Funding Information:
The COV003 trial is supported by the National Institute of Health Research (NIHR), the Lemann Foundation, Rede D’Or, the Brava and Telles Foundation, and AstraZeneca. The REMAP-CAP trial is supported by The Platform for European Preparedness Against (Re-) emerging Epidemics (PREPARE) consortium by the European Union, FP7-HEALTH-2013-INNOVATION-1 (no. 602525), the Australian National Health and Medical Research Council (no. APP1101719), the Australian Medical Research Future Fund (no. APP2002132), the New Zealand Health Research Council (no. 16/631), the Canadian Institutes of Health Research COVID-19 Rapid Research Funding Grant (no. 447335), the Canadian Institute of Health Research Strategy for Patient-Oriented Research Innovative Clinical Trials Program Grant (no. 158584), the National Institute for Health Research (UKRIDHSC COVID-19 Rapid Response Rolling Call, “The use of convalescent plasma to treat hospitalised and critically ill patients with COVID-19 disease” [COV19-RECPLAS]), the UK National Institute for Health Research (NIHR) and the NIHR Imperial Biomedical Research Centre, the Health Research Board of Ireland (CTN 2014-012), the UPMC Learning While Doing Program, the Translational Breast Cancer Research Consortium, the Pittsburgh Foundation, the French Ministry of Health (PHRC-20-0147), the Minderoo Foundation, and the Wellcome Trust Innovations Project (215522). Australian governments fund Australian Red Cross Lifeblood for the provision of blood products and services to Australia. Collection of UK plasma was funded by the DHSC through core funding under COVID-19 and EU SoHo Grants. J. Ratcliff is supported by Marshall and Clarendon Scholarships. M. Shankar-Hari is supported by the National Institute for Health Research Clinician Scientist Award (NIHR-CS-2016-16-011).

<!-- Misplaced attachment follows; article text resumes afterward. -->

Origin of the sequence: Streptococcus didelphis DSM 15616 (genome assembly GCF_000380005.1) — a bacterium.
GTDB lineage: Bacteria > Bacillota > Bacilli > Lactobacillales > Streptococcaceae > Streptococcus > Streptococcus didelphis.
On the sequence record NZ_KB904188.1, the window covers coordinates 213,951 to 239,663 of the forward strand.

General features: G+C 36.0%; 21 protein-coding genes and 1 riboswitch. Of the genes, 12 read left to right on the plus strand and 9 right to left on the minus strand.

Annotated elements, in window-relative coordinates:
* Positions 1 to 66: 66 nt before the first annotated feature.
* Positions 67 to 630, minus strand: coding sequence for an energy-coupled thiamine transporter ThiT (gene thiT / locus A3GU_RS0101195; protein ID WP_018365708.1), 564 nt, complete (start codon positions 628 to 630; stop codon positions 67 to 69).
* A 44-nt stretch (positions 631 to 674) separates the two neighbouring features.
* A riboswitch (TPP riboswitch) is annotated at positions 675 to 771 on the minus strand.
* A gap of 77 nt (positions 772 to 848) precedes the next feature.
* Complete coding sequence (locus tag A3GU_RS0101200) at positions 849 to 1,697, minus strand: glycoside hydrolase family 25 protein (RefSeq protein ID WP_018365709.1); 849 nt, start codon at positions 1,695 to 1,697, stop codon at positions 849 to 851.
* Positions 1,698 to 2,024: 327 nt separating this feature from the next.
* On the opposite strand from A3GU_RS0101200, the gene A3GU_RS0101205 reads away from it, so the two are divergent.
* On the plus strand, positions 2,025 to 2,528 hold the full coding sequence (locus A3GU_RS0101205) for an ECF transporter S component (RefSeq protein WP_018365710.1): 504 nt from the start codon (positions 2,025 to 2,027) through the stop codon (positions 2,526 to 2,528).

Publisher Copyright:
© 2022 American Society for Microbiology. All Rights Reserved.

Keywords

  • SARS-CoV-2
  • allele-specific probe PCR
  • diagnostics
  • next-generation sequencing
  • variant identification
  • variants of concern